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Livestock welfare is paramount

Thursday 30 August

East Gippsland Livestock Exchange (EGLE) staff have praised local livestock producers for their efforts in presenting cattle fit for sale despite persistent, tough seasonal conditions.

However, producers are being reminded to continue to be vigilant in adhering to Australian Animal Welfare Standards and Guidelines when presenting stock to the saleyards.

East Gippsland Shire Council Livestock Exchange Coordinator Jarryd Sutton reported the condition of most cattle presented to the facility to date has been good.

“Local producers should be commended for the job they have done looking after their stock up to this point,” Mr Sutton said.

“It is understood that local farmers have been feeding livestock for great lengths of time, and as the dry conditions continue some farmers are deciding it is unviable to continue feeding stock, or their reserves and availability of supplementary feed are too depleted to continue doing so.

“When this happens, it is understood that the stock must be sold. The circumstances faced by many farmers is that animal welfare standards must still be adhered to in these challenging times. Livestock too depleted of body reserves may not be fit for sale in a public saleyard.”

EGLE staff have been working in conjunction with Agriculture Victoria to ensure Council meets its animal welfare commitments, and is also offering information and support for its customers.

“EGLE will make available copies of literature in conjunction with Agriculture Victoria to help farmers assess their livestock and assist them in making the best decision for their operation,” Mr Sutton said.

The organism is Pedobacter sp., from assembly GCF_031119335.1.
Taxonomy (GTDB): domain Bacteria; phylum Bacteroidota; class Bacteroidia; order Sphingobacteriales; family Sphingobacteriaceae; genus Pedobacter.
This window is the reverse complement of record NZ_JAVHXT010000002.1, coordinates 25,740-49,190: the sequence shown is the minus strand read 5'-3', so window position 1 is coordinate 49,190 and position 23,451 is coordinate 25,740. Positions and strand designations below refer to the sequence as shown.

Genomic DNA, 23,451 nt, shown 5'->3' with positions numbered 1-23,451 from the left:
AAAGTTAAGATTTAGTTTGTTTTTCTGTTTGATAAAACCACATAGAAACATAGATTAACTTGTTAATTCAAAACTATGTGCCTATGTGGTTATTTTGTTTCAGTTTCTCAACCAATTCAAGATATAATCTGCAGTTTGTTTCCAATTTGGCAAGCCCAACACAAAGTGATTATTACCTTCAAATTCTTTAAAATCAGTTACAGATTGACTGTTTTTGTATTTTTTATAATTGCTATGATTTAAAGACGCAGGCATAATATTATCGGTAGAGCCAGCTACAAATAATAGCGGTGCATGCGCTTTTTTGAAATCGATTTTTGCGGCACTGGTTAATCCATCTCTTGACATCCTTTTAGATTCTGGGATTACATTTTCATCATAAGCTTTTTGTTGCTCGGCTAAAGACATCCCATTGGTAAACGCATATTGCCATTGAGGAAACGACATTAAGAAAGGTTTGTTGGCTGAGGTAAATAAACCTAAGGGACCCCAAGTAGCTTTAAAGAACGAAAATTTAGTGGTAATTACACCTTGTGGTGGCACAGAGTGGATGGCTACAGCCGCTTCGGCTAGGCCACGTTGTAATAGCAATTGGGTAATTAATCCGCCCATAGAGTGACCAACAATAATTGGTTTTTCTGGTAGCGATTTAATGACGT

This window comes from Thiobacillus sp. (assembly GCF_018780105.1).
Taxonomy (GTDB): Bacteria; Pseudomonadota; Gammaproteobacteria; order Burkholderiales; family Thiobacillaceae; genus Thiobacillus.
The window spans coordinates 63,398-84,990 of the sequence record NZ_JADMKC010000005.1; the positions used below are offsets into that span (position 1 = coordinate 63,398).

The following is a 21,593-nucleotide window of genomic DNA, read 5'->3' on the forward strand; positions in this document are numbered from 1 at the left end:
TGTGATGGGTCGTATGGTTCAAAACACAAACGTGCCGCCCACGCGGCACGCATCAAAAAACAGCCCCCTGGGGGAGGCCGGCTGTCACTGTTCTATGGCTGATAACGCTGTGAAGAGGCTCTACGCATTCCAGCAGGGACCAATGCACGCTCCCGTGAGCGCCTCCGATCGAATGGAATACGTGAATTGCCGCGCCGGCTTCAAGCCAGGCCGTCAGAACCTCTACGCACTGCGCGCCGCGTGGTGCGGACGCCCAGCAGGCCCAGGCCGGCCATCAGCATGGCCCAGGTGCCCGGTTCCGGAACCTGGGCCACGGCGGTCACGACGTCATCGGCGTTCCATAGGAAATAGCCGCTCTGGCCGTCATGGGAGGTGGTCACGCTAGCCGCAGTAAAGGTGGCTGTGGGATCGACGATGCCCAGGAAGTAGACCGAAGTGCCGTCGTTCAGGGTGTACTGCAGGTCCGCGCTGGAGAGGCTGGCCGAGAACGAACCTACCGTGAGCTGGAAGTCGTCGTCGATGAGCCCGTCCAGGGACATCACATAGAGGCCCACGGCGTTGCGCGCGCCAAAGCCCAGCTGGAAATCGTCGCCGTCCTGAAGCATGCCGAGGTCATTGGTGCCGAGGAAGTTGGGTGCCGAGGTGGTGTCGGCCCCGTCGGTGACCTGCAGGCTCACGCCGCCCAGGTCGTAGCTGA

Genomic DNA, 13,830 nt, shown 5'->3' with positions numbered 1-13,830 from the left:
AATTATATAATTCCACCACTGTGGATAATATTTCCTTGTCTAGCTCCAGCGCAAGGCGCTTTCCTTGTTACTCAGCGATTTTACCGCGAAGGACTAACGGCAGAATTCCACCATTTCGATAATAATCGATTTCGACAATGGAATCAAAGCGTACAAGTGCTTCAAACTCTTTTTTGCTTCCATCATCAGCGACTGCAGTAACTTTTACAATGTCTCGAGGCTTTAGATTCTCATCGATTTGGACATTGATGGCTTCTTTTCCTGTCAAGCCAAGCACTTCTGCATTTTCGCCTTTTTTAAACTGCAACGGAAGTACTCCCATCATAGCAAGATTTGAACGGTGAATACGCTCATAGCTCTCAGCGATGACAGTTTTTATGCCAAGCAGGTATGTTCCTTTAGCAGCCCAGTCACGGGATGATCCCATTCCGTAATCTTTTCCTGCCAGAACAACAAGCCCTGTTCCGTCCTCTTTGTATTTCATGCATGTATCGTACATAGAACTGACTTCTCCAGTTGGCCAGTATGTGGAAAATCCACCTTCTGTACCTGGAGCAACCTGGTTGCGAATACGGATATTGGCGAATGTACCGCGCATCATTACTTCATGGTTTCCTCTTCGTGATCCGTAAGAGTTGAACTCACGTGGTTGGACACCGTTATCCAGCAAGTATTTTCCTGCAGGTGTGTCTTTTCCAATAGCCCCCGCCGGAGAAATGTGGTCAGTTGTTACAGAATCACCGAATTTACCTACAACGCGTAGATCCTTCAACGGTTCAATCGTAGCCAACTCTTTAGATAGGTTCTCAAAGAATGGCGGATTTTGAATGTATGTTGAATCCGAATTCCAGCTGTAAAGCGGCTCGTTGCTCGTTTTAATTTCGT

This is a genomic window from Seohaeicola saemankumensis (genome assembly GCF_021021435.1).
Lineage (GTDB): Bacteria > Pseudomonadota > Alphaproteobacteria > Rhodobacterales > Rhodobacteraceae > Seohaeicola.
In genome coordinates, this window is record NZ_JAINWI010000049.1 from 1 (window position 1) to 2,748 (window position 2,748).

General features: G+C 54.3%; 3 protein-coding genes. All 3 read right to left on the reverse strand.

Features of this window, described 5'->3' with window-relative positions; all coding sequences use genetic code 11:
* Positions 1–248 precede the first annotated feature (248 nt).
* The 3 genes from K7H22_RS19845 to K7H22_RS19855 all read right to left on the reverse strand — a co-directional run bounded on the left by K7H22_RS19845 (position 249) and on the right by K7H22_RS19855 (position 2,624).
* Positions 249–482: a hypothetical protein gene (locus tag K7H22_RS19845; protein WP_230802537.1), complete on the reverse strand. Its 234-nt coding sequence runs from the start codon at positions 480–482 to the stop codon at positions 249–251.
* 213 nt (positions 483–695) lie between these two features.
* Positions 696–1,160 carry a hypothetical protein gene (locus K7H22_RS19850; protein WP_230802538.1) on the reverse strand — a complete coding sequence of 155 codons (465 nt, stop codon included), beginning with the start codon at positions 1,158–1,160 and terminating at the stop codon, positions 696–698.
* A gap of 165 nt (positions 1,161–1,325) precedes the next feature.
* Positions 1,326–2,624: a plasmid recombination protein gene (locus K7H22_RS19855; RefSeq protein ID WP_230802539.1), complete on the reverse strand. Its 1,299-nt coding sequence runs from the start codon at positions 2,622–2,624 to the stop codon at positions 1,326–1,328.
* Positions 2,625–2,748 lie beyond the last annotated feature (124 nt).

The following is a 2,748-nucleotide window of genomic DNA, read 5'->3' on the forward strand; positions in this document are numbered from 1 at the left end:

“Council will have this information onsite at the livestock exchange and will also distribute to transport operators and livestock agents.”

Livestock arriving with a body score condition (BSC) of lower than two are deemed unsuitable for sale in a public saleyard, and therefore cannot be consigned to the EGLE for auction.

“We understand this can pose some difficulty for producers as they look to reduce livestock numbers, and we encourage producers to communicate with their stock agents about the most suitable option for their situation,” Mr Sutton said.

 

The following standards and guidelines provide detailed information on livestock standards and welfare.

  • The Australian Animal Welfare Standards and Guidelines.
  • Land Transport Standards and Guidelines.
  • Meat & Livestock Australia’s national guide to describing and managing beef cattle in low body condition. This publication is particularly helpful with clear diagrams and points of reference for assessing animals for a BSC.

Links to assist livestock producers in assessing their stock can be found on the East Gippsland Shire Council website eastgippsland.vic.gov.au/livestockexchange.

 

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